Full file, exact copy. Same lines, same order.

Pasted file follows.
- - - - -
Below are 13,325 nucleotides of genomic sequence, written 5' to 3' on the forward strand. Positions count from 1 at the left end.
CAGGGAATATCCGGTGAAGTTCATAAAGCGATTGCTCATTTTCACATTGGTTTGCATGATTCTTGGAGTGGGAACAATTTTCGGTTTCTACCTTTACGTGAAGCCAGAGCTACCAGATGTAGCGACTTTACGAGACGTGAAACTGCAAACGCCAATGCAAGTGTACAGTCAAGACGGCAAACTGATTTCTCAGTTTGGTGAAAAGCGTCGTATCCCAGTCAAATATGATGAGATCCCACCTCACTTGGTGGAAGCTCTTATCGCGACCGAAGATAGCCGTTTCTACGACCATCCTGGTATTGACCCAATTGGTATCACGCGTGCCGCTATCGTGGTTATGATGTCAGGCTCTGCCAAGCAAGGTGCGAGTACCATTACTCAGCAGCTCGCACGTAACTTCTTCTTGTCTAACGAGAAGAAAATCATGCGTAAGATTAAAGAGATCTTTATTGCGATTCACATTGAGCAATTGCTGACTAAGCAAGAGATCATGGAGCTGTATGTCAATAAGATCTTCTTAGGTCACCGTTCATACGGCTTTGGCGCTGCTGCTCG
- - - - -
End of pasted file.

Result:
Below are 13,325 nucleotides of genomic sequence, written 5' to 3' on the forward strand. Positions count from 1 at the left end.
CAGGGAATATCCGGTGAAGTTCATAAAGCGATTGCTCATTTTCACATTGGTTTGCATGATTCTTGGAGTGGGAACAATTTTCGGTTTCTACCTTTACGTGAAGCCAGAGCTACCAGATGTAGCGACTTTACGAGACGTGAAACTGCAAACGCCAATGCAAGTGTACAGTCAAGACGGCAAACTGATTTCTCAGTTTGGTGAAAAGCGTCGTATCCCAGTCAAATATGATGAGATCCCACCTCACTTGGTGGAAGCTCTTATCGCGACCGAAGATAGCCGTTTCTACGACCATCCTGGTATTGACCCAATTGGTATCACGCGTGCCGCTATCGTGGTTATGATGTCAGGCTCTGCCAAGCAAGGTGCGAGTACCATTACTCAGCAGCTCGCACGTAACTTCTTCTTGTCTAACGAGAAGAAAATCATGCGTAAGATTAAAGAGATCTTTATTGCGATTCACATTGAGCAATTGCTGACTAAGCAAGAGATCATGGAGCTGTATGTCAATAAGATCTTCTTAGGTCACCGTTCATACGGCTTTGGCGCTGCTGCTCG